One of the mysteries of the English language finally explained.
1A person in charge of a forest or skilled in planting, managing, or caring for trees.
- ‘Without trained foresters to mark the trees that should be cut, oversee the cutting, and develop plans to protect forests from fires and pilfering, sustained yield and preservation were impossible.’
- ‘These trees were introduced from abroad by foresters for fast-growing commercial plantations.’
- ‘He wanted a workforce to build Siberia and chose country people because they were foresters and lumberers with the skills to do the work he wanted.’
- ‘Last week, our foresters and contractors planted 12,700 pine seedlings on land burned by the Blodgett Canyon Fire in 2000.’
- ‘It has at one end of it, foresters that are logging forests, another group that is burning forests, and a very, very small group that try and preserve wildlife.’
- ‘Timber lobbyists and foresters say thin out some national forests as a means of fireproofing them and preventing more superfires; that means cutting trees - lots of them.’
- ‘The following day, the Batsford forester returned to cut down the tree.’
- ‘With the participation of a professional forester indicating which trees to fell, thinning cuts could simultaneously provide another arena for discussing and testing different selection criteria.’
- ‘Whether or not locals are actually degrading the forest through browsing and fuelwood collection or foresters are actually dismantling the forest through bribery and tree harvesting are not the most immediate questions.’
- ‘By the 1940s, foresters and loggers had improved their institutional and technological capacities so that they could respond more quickly to sudden demand than had been possible during WWI.’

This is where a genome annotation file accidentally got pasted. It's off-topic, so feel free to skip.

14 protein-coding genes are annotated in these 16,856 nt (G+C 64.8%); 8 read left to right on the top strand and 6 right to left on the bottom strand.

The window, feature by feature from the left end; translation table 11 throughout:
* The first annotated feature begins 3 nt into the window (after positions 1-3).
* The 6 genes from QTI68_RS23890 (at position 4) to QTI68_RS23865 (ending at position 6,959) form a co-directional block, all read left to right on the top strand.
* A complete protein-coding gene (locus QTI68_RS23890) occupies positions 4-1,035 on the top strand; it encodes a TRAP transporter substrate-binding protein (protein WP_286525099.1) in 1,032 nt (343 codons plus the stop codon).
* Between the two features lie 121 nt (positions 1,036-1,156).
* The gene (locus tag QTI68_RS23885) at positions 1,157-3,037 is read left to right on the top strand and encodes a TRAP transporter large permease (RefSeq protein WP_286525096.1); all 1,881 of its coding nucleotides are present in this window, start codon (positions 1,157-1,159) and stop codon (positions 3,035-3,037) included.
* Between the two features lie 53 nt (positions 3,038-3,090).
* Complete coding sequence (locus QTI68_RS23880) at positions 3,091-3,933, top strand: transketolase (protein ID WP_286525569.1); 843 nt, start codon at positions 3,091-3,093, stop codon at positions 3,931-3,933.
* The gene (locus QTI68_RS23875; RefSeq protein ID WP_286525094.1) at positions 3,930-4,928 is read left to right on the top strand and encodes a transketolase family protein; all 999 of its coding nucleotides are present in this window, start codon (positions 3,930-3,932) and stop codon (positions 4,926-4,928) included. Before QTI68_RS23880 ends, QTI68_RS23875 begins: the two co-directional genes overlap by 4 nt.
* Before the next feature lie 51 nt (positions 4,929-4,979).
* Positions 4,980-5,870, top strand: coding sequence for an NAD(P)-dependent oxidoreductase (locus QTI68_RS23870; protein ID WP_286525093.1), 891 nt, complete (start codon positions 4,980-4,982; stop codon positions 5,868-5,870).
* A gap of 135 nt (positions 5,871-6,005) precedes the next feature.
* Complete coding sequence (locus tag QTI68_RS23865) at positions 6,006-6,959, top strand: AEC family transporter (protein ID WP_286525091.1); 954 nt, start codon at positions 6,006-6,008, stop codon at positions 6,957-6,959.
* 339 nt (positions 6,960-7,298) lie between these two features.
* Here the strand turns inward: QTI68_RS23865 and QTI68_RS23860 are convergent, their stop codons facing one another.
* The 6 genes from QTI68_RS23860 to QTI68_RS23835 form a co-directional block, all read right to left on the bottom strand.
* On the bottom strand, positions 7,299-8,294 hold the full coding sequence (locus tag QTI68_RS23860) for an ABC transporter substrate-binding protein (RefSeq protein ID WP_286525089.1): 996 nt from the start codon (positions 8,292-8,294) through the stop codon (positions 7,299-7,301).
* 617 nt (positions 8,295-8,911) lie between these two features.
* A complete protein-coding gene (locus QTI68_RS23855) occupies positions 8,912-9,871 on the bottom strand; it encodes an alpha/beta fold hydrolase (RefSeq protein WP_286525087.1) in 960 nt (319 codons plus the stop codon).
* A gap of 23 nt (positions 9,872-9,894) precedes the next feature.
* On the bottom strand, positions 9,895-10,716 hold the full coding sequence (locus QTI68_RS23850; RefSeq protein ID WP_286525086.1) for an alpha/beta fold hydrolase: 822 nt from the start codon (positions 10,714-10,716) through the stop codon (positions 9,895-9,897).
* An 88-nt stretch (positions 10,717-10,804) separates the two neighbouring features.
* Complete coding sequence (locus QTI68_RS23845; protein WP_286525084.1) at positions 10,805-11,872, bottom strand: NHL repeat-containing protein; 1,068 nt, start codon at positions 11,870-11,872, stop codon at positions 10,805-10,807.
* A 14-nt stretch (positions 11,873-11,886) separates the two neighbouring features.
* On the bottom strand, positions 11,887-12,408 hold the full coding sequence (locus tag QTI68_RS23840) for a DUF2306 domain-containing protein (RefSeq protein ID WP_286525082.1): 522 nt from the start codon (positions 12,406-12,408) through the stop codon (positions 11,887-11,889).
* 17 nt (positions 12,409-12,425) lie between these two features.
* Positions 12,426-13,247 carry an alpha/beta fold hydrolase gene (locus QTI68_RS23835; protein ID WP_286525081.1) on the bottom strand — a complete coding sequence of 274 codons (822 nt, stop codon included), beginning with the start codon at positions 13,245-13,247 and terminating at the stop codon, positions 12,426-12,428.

- ‘As well as the visual elements, there is much that links the garden to its surroundings and to the family: the elm bench, for instance, was made from a tree on the estate by Jim Thompson, the head forester.’
- ‘He said ants are highly valued by German foresters for eating insects which attack trees.’
- ‘But the foresters missed the trees and hit their fellow foresters, and the game was born.’
- ‘A vintage train is helping foresters faced with a conservation dilemma to thin trees.’
- ‘The gardeners wanted to plant a tree to commemorate my time as head gardener there, and the senior forester had said I might choose any tree I liked from the tree nursery.’
- ‘Bulgaria's forests are taken care of by 3500 foresters and improving forest security, along with restoring destroyed woodlands, has been identified as the top priorities of the Government.’
- ‘In 1994, Global ReLeaf helped local foresters in central Minnesota plant 13,000 white pine seedlings.’
- ‘The forester implored anyone seeing vandals damaging the tree to report it immediately to the police.’
- ‘As the century ended, the Forest Service and foresters, while still the guardians of the nation's arboreal heritage, increasingly shared that role with an informed and articulate public.’
- ‘Therefore anyone who is interested in planting should now apply through an approved forester or a forestry company.’
2archaic A person or animal living in a forest.
3A small day-flying moth with metallic green forewings and a greenish-bronze body.
Genus Adscita, family Zygaenidae: several species
- ‘As the corn ripens and promises another fruitful harvest, so the foresters and their nymphs go off to consummate their love and, presumably, to eventually produce a harvest of their own.’
4Australian The eastern grey kangaroo.See grey kangaroo
5British A member of the Ancient Order of Foresters, a friendly society.
- ‘David Green quotes from the rules of the Ancient Order Of Foresters.’
- ‘Barman Charlie Tutty, of the Foresters, said: ‘It's quite funny seeing them.’’
- ‘Last year 38-year-old Katrina Kent made her debut in the London Marathon and raised more than £1, 300 for The Foresters ' Fund for Children.’
Middle English: from Old French forestier, from forest (see forest).
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